The previous post talked about strategies for identifying suitable cases for studying the problem of community severance.
There is no consensus among practitioners and researchers about suitable indicators to assess the effects of transport on inter-community mobility. This is because the concept of community severance is hard to define. This differs from the case of other local impacts of transport, such as air pollution and noise, which can be assessed with objective measures.
This post suggests three elements for a tentative definition of community severance. As our project develops, other elements will be introduced, in order to arrive at a formal definition of the problem, which can be used as a foundation for future work to assess severance impacts and to test interventions.
These elements are:
1. Existence of barriers to the mobility of pedestrians
2. Mobility needs of the population living nearby
3. Characteristics of the population affected
The concept of community severance usually refers to the barrier effect of linear transport infrastructure such as roads and railways on the mobility of pedestrians. Bicycle or bus traffic may also be affected by this infrastructure and can be included in an extended definition of severance. The concept can also be used to describe the effects of other transport and non-transport infrastructure, such as airports, ports and industrial areas.
Motorways and railways are an absolute barrier to the movement of people, as they limit the number of points where pedestrians can cross. However, busy roads can also be a barrier, although less severe. In this case, pedestrians can cross in a relatively large number of locations, but the characteristics of the road may have a negative impact on pedestrian safety or be perceived as intimidating or unpleasant.
The magnitude of this barrier effect can be assessed by traffic data, such as total number of vehicles, percentage of heavy goods vehicles (HGV) and average speeds. It can also be assessed by the characteristics of the road (such as number of lanes and lane width) and by the number and type of pedestrian crossings. The change in the infrastructure and in traffic levels over time is also important.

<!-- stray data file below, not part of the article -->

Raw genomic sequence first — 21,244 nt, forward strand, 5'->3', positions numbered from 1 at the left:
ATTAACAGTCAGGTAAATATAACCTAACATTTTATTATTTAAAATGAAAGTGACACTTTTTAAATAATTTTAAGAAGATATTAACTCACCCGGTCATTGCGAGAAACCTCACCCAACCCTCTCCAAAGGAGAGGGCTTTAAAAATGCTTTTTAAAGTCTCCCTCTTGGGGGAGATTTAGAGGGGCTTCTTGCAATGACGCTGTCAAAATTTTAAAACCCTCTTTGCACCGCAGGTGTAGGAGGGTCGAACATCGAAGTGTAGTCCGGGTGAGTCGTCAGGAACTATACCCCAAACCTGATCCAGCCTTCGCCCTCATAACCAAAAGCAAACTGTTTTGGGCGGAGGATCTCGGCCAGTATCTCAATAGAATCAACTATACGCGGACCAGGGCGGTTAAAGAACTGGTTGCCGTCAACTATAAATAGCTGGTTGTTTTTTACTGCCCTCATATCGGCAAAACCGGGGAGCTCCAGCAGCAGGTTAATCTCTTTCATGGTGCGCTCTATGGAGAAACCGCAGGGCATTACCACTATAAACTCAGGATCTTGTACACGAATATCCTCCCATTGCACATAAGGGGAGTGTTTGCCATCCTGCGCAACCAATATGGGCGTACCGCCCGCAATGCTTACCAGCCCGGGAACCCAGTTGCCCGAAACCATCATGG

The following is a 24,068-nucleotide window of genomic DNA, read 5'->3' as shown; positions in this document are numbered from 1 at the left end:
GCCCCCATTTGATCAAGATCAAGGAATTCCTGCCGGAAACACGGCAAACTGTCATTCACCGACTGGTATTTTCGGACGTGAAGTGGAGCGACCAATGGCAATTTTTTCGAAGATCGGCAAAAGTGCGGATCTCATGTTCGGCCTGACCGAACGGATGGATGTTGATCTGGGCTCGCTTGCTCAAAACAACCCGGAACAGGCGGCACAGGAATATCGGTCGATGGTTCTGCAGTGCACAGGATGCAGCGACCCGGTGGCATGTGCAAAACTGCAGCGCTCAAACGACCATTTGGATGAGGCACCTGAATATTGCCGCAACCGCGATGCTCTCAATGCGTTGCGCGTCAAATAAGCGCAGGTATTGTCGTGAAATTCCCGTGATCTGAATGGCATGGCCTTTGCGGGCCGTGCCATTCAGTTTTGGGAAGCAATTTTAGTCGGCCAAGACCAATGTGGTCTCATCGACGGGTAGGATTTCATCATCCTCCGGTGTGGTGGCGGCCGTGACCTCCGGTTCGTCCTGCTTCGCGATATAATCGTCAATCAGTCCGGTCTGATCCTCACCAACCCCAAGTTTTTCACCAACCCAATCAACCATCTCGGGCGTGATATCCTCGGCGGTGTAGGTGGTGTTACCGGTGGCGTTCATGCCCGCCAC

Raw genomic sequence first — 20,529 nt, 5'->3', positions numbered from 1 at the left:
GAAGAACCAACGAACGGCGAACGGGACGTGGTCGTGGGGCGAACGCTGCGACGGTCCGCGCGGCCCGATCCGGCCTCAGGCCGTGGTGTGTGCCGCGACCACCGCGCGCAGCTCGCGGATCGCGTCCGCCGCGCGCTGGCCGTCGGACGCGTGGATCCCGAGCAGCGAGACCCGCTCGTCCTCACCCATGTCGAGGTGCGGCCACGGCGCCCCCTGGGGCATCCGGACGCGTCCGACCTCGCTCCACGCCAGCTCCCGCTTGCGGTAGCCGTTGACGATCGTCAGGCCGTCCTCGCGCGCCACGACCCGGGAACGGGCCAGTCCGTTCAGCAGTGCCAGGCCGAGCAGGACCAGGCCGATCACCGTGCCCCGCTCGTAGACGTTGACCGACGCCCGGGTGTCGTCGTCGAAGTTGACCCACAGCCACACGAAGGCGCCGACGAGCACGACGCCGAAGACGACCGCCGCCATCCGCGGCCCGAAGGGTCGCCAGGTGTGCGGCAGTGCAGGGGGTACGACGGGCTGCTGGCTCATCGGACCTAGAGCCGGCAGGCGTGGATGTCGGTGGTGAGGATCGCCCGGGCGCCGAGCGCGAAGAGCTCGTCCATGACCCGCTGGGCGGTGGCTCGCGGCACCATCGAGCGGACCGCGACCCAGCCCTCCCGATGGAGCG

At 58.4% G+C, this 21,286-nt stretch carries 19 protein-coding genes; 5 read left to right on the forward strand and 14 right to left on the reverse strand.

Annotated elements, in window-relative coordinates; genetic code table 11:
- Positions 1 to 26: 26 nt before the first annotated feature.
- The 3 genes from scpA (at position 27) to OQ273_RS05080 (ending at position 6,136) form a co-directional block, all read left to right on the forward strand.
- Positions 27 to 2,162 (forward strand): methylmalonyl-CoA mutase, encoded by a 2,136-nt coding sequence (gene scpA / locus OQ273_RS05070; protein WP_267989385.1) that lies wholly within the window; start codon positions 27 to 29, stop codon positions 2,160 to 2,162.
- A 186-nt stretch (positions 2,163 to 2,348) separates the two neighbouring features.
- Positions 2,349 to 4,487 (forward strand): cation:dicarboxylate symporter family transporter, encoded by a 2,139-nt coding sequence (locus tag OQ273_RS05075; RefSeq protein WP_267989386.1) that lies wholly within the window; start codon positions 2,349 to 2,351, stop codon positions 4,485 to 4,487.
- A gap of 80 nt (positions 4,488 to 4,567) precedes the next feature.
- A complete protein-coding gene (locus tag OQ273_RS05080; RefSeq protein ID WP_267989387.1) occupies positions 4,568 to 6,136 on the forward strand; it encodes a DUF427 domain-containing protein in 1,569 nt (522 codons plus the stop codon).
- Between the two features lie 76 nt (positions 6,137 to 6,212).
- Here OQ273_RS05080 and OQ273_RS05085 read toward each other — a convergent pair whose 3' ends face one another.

To assess the barrier effect on pedestrian flows, we also need to consider the mobility needs of the population affected, that is, people living on both sides of the road. People working living in the affected area, but working or studying there may also be considered. The unfulfilled mobility needs due to the presence of barriers are the potential trips to certain destinations, such as workplaces, shops, other amenities, stations and bus stops. An assessment of the severance effect must then consider the location of these places in relation to residential area. Additional information, such as school catchment areas, may also be required.
The characteristics of the population living (or working) on both sides of the road or railway are also relevant. This is because some groups are especially vulnerable to losses in local mobility. This is the case of the elderly, children, and car-less households. The analysis of the demographic and socio-economic characteristics of the population living (or working) in a neighbourhood is therefore an important step to identify cases of community severance.
These three elements provide only an initial, partial, view of the severance problem. They were selected because they can be easily measured and mapped, using readily available data, from traffic counts, observation of aerial images or “street view” websites, and demographic and land use maps.